We find that many of the companies in Australia are operating as quasi-oligopolies given the relatively remote location of Australia in the region and small (lish) size of its economy, but these companies are by no mean lazy ones.  Instead, many of these companies are competitive ones e.g. Woolworths and Coles who compete aggressively on the quality of offering, REA and Domain a duopoly in real estate listings, the big 4 banks, RIO and BHP.   All of these are well run businesses operating in a rational, competitive market.  This means the Australian stockmarket tends to exhibit a relatively stable return on equity one that is comfortably above the cost of equity, which of course tends to mean good long-term stockmarket returns.

One key reason Australian companies are good investments is capital has a cost (interest rates at 5%), management is professional and often brutally held to account by the market and press, and dividend franking credits mean companies are properly focused on Return on Invested Capital (i.e. whether to pay dividends or undertake new investments).  Australia also has good infrastructure, a mostly pleasant climate, sensible politics, a working healthcare and schools’ system.  Australia (Melbourne and Sydney at least) feels young and dynamic versus many other places in Asia where aging demographics is likely to be an increasing drag on the economy.  Lots of skilled people, clustering together means you do find companies with genuine intellectual property in areas of technology and healthcare.  This is a vibrant place – one of best combination of skills and demographics in Asia.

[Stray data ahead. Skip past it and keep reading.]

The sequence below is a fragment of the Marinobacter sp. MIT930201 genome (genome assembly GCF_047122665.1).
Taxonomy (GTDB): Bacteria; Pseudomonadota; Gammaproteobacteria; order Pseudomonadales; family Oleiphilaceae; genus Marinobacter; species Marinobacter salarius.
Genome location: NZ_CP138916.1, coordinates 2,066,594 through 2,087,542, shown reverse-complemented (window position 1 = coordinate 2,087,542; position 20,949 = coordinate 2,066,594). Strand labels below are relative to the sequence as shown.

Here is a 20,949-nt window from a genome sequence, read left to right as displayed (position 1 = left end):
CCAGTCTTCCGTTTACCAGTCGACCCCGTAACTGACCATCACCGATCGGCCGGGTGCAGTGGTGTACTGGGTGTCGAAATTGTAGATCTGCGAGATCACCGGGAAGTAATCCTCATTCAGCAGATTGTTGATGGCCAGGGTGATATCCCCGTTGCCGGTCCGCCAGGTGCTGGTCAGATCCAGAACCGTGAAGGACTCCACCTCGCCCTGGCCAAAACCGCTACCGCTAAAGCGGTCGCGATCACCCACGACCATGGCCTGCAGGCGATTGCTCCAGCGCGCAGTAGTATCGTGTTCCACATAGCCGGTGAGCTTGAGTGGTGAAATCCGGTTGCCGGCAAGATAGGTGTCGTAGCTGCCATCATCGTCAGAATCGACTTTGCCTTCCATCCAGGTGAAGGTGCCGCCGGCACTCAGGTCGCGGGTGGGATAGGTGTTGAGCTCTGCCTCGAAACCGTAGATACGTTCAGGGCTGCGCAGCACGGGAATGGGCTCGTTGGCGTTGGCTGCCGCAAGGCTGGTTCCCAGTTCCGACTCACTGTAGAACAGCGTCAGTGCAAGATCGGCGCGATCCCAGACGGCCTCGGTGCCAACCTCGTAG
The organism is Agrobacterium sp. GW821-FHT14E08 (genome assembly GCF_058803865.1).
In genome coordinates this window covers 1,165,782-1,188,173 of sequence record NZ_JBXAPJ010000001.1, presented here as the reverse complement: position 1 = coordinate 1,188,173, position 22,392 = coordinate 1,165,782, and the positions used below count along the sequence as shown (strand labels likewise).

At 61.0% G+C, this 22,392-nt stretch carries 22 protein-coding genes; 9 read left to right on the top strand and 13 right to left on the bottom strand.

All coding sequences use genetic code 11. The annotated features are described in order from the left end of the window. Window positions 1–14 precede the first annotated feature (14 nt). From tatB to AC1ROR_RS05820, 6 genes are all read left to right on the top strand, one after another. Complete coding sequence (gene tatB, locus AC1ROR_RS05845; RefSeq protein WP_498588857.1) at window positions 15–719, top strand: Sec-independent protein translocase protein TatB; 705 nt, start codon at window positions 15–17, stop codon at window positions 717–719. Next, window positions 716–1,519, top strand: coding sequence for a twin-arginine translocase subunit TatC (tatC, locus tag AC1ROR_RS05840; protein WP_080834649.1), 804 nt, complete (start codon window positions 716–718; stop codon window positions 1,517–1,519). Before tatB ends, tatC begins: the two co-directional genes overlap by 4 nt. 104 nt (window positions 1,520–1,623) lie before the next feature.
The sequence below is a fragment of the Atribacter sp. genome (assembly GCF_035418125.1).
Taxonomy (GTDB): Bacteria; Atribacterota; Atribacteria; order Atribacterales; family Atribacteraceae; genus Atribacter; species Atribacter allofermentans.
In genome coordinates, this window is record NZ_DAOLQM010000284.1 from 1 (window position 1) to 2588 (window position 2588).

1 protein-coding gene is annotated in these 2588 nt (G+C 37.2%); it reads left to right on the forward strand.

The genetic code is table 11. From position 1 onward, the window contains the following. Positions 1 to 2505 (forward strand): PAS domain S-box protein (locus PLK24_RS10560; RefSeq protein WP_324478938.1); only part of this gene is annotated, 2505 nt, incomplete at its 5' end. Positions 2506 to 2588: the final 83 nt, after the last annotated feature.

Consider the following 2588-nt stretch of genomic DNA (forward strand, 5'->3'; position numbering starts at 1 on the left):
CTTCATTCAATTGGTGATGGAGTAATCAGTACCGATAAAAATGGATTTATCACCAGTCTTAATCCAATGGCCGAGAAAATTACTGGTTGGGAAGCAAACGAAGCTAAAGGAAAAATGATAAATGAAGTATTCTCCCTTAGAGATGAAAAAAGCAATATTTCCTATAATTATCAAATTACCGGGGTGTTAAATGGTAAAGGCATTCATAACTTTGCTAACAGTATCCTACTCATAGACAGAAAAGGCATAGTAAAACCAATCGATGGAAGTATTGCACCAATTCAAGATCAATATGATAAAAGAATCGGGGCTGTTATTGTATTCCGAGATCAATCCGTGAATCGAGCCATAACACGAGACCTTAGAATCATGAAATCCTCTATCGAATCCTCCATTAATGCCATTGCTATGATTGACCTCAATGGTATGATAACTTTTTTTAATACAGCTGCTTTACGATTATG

We are also seeing lots of industry disruption going on in Australia – technology (whether AI hyped or not) is bringing new applications and opportunities.  This is in the on-line space e.g. for REA, Domain in the real estate sector, in healthcare where Cochlear, Resmed, Sonic see technology expanding their addressable markets or industrials where companies like Brambles and Orica can use technology to cut costs whilst providing better services to customers.  Most companies were increasing R&D and tech spend (AI a big focus).  Overall, we came away positive post our research trip and we would look to add to our Australia exposure on market pull backs.   There are good reasons why Australia has been one of best performing stockmarkets in Asia on a Total Return basis and we would expect it to continue to be so.